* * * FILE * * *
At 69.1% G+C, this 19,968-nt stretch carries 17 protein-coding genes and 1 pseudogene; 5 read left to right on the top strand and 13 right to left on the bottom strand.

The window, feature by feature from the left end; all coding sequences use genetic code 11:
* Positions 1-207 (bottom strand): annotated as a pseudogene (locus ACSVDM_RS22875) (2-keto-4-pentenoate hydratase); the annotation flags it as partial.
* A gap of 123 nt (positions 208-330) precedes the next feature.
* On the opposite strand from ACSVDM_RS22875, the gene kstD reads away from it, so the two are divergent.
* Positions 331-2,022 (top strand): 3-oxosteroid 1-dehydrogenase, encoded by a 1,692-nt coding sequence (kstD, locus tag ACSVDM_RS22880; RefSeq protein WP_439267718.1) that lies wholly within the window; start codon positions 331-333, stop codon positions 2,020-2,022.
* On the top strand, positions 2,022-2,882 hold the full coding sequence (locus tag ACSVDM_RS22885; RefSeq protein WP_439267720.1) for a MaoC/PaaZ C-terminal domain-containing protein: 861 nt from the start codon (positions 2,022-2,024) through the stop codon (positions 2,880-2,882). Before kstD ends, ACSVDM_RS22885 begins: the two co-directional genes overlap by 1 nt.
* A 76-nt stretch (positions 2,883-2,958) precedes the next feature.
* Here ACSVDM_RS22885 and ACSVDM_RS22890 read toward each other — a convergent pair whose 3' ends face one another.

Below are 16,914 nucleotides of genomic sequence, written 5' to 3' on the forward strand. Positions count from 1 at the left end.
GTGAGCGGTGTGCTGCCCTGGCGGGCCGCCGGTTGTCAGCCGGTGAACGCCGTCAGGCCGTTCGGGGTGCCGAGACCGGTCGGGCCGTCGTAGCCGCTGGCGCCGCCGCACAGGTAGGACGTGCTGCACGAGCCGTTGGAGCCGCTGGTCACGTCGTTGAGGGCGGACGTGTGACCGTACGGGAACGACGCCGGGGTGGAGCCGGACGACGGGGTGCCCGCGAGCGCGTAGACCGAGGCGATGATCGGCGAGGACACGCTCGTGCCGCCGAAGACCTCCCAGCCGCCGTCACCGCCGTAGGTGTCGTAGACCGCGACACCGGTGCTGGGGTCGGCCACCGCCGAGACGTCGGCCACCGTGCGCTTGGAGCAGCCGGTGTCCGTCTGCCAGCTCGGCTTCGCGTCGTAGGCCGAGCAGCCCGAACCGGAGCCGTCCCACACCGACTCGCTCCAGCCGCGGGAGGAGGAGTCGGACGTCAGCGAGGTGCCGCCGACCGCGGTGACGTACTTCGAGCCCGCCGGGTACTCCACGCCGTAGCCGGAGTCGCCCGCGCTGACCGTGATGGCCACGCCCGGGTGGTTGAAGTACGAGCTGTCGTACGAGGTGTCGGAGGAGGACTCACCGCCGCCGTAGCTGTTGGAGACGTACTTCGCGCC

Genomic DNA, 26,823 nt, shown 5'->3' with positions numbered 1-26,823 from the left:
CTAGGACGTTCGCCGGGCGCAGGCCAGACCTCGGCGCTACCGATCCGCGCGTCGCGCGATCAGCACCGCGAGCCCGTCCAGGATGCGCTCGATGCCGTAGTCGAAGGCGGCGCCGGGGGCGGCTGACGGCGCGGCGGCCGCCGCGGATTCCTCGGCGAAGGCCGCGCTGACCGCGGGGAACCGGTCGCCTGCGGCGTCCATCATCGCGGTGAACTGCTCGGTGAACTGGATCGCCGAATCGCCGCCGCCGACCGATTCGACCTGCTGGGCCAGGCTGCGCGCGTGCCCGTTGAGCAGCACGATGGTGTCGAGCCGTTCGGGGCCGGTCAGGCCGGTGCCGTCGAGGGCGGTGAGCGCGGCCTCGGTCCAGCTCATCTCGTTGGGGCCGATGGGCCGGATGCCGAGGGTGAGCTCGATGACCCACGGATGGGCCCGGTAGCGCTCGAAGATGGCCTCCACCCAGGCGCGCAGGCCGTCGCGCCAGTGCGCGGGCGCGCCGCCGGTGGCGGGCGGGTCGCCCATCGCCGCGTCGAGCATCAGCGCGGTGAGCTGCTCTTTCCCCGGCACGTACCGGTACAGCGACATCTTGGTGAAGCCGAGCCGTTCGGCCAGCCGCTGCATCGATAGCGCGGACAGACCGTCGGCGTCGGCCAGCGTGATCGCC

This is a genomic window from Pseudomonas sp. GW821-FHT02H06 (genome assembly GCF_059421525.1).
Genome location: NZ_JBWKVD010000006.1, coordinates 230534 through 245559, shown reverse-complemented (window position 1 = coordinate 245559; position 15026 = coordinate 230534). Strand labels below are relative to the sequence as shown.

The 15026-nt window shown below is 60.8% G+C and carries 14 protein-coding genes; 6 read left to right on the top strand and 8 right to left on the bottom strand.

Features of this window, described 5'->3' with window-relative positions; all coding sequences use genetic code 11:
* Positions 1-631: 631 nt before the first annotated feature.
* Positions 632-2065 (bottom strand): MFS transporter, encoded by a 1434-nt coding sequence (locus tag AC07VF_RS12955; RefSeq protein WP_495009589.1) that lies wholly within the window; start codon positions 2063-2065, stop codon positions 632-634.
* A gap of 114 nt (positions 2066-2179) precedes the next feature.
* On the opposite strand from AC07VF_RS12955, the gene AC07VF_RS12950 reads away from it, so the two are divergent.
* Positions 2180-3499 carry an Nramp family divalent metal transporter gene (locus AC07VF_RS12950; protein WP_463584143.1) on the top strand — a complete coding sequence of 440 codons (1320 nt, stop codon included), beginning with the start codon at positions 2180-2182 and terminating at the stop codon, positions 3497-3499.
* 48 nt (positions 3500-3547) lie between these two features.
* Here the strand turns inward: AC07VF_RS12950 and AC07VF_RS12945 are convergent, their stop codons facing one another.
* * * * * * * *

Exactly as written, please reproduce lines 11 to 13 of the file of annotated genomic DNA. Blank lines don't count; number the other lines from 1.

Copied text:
GTGAGCGGTGTGCTGCCCTGGCGGGCCGCCGGTTGTCAGCCGGTGAACGCCGTCAGGCCGTTCGGGGTGCCGAGACCGGTCGGGCCGTCGTAGCCGCTGGCGCCGCCGCACAGGTAGGACGTGCTGCACGAGCCGTTGGAGCCGCTGGTCACGTCGTTGAGGGCGGACGTGTGACCGTACGGGAACGACGCCGGGGTGGAGCCGGACGACGGGGTGCCCGCGAGCGCGTAGACCGAGGCGATGATCGGCGAGGACACGCTCGTGCCGCCGAAGACCTCCCAGCCGCCGTCACCGCCGTAGGTGTCGTAGACCGCGACACCGGTGCTGGGGTCGGCCACCGCCGAGACGTCGGCCACCGTGCGCTTGGAGCAGCCGGTGTCCGTCTGCCAGCTCGGCTTCGCGTCGTAGGCCGAGCAGCCCGAACCGGAGCCGTCCCACACCGACTCGCTCCAGCCGCGGGAGGAGGAGTCGGACGTCAGCGAGGTGCCGCCGACCGCGGTGACGTACTTCGAGCCCGCCGGGTACTCCACGCCGTAGCCGGAGTCGCCCGCGCTGACCGTGATGGCCACGCCCGGGTGGTTGAAGTACGAGCTGTCGTACGAGGTGTCGGAGGAGGACTCACCGCCGCCGTAGCTGTTGGAGACGTACTTCGCGCC

Genomic DNA, 26,823 nt, shown 5'->3' with positions numbered 1-26,823 from the left:
CTAGGACGTTCGCCGGGCGCAGGCCAGACCTCGGCGCTACCGATCCGCGCGTCGCGCGATCAGCACCGCGAGCCCGTCCAGGATGCGCTCGATGCCGTAGTCGAAGGCGGCGCCGGGGGCGGCTGACGGCGCGGCGGCCGCCGCGGATTCCTCGGCGAAGGCCGCGCTGACCGCGGGGAACCGGTCGCCTGCGGCGTCCATCATCGCGGTGAACTGCTCGGTGAACTGGATCGCCGAATCGCCGCCGCCGACCGATTCGACCTGCTGGGCCAGGCTGCGCGCGTGCCCGTTGAGCAGCACGATGGTGTCGAGCCGTTCGGGGCCGGTCAGGCCGGTGCCGTCGAGGGCGGTGAGCGCGGCCTCGGTCCAGCTCATCTCGTTGGGGCCGATGGGCCGGATGCCGAGGGTGAGCTCGATGACCCACGGATGGGCCCGGTAGCGCTCGAAGATGGCCTCCACCCAGGCGCGCAGGCCGTCGCGCCAGTGCGCGGGCGCGCCGCCGGTGGCGGGCGGGTCGCCCATCGCCGCGTCGAGCATCAGCGCGGTGAGCTGCTCTTTCCCCGGCACGTACCGGTACAGCGACATCTTGGTGAAGCCGAGCCGTTCGGCCAGCCGCTGCATCGATAGCGCGGACAGACCGTCGGCGTCGGCCAGCGTGATCGCC